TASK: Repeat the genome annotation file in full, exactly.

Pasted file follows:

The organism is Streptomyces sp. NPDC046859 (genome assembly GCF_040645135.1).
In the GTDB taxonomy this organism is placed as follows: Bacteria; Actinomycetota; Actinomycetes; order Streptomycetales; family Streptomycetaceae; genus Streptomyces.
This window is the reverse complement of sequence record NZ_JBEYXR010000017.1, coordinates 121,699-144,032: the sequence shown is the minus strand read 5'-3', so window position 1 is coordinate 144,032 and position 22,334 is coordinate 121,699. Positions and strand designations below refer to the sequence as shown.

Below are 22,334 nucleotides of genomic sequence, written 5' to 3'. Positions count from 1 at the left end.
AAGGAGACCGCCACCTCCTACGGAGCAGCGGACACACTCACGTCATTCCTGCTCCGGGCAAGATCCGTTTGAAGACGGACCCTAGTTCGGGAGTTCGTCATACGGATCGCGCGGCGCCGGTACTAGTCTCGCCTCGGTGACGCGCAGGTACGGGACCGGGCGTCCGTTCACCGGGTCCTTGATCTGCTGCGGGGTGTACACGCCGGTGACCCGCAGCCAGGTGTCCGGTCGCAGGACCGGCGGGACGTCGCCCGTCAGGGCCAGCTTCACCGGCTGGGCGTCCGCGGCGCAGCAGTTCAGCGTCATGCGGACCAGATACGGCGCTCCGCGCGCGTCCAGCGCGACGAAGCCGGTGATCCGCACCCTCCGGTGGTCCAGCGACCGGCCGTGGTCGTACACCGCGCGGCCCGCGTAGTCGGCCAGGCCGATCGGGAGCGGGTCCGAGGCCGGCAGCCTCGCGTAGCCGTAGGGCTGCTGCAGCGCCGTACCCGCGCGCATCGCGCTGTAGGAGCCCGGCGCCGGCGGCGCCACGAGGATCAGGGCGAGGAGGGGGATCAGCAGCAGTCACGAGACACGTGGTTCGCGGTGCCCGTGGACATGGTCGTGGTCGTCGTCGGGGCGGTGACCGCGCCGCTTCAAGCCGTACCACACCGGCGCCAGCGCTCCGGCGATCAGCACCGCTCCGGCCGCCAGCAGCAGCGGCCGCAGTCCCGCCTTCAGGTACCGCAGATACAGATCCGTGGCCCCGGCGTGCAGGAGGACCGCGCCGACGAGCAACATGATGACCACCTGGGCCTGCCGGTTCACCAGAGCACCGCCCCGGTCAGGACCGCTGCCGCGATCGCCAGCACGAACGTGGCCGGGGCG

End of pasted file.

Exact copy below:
The organism is Streptomyces sp. NPDC046859 (genome assembly GCF_040645135.1).
In the GTDB taxonomy this organism is placed as follows: Bacteria; Actinomycetota; Actinomycetes; order Streptomycetales; family Streptomycetaceae; genus Streptomyces.
This window is the reverse complement of sequence record NZ_JBEYXR010000017.1, coordinates 121,699-144,032: the sequence shown is the minus strand read 5'-3', so window position 1 is coordinate 144,032 and position 22,334 is coordinate 121,699. Positions and strand designations below refer to the sequence as shown.

Below are 22,334 nucleotides of genomic sequence, written 5' to 3'. Positions count from 1 at the left end.
AAGGAGACCGCCACCTCCTACGGAGCAGCGGACACACTCACGTCATTCCTGCTCCGGGCAAGATCCGTTTGAAGACGGACCCTAGTTCGGGAGTTCGTCATACGGATCGCGCGGCGCCGGTACTAGTCTCGCCTCGGTGACGCGCAGGTACGGGACCGGGCGTCCGTTCACCGGGTCCTTGATCTGCTGCGGGGTGTACACGCCGGTGACCCGCAGCCAGGTGTCCGGTCGCAGGACCGGCGGGACGTCGCCCGTCAGGGCCAGCTTCACCGGCTGGGCGTCCGCGGCGCAGCAGTTCAGCGTCATGCGGACCAGATACGGCGCTCCGCGCGCGTCCAGCGCGACGAAGCCGGTGATCCGCACCCTCCGGTGGTCCAGCGACCGGCCGTGGTCGTACACCGCGCGGCCCGCGTAGTCGGCCAGGCCGATCGGGAGCGGGTCCGAGGCCGGCAGCCTCGCGTAGCCGTAGGGCTGCTGCAGCGCCGTACCCGCGCGCATCGCGCTGTAGGAGCCCGGCGCCGGCGGCGCCACGAGGATCAGGGCGAGGAGGGGGATCAGCAGCAGTCACGAGACACGTGGTTCGCGGTGCCCGTGGACATGGTCGTGGTCGTCGTCGGGGCGGTGACCGCGCCGCTTCAAGCCGTACCACACCGGCGCCAGCGCTCCGGCGATCAGCACCGCTCCGGCCGCCAGCAGCAGCGGCCGCAGTCCCGCCTTCAGGTACCGCAGATACAGATCCGTGGCCCCGGCGTGCAGGAGGACCGCGCCGACGAGCAACATGATGACCACCTGGGCCTGCCGGTTCACCAGAGCACCGCCCCGGTCAGGACCGCTGCCGCGATCGCCAGCACGAACGTGGCCGGGGCG